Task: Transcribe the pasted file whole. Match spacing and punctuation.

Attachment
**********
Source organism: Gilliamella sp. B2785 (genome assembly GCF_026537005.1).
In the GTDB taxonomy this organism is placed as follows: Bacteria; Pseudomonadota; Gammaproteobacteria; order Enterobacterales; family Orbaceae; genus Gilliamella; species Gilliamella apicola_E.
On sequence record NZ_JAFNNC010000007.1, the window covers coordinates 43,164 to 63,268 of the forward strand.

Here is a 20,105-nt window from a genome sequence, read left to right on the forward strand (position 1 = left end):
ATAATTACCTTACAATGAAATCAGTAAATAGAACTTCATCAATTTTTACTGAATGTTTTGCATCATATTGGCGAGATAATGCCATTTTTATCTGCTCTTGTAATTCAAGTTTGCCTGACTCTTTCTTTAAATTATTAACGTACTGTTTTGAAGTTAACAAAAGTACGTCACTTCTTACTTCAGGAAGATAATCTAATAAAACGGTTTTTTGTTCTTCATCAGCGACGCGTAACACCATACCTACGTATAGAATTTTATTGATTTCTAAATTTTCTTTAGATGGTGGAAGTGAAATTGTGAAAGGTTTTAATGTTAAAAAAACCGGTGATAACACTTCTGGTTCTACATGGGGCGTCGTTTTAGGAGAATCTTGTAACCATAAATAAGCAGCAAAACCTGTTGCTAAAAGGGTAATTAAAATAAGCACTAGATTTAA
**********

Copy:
Source organism: Gilliamella sp. B2785 (genome assembly GCF_026537005.1).
In the GTDB taxonomy this organism is placed as follows: Bacteria; Pseudomonadota; Gammaproteobacteria; order Enterobacterales; family Orbaceae; genus Gilliamella; species Gilliamella apicola_E.
On sequence record NZ_JAFNNC010000007.1, the window covers coordinates 43,164 to 63,268 of the forward strand.

Here is a 20,105-nt window from a genome sequence, read left to right on the forward strand (position 1 = left end):
ATAATTACCTTACAATGAAATCAGTAAATAGAACTTCATCAATTTTTACTGAATGTTTTGCATCATATTGGCGAGATAATGCCATTTTTATCTGCTCTTGTAATTCAAGTTTGCCTGACTCTTTCTTTAAATTATTAACGTACTGTTTTGAAGTTAACAAAAGTACGTCACTTCTTACTTCAGGAAGATAATCTAATAAAACGGTTTTTTGTTCTTCATCAGCGACGCGTAACACCATACCTACGTATAGAATTTTATTGATTTCTAAATTTTCTTTAGATGGTGGAAGTGAAATTGTGAAAGGTTTTAATGTTAAAAAAACCGGTGATAACACTTCTGGTTCTACATGGGGCGTCGTTTTAGGAGAATCTTGTAACCATAAATAAGCAGCAAAACCTGTTGCTAAAAGGGTAATTAAAATAAGCACTAGATTTAA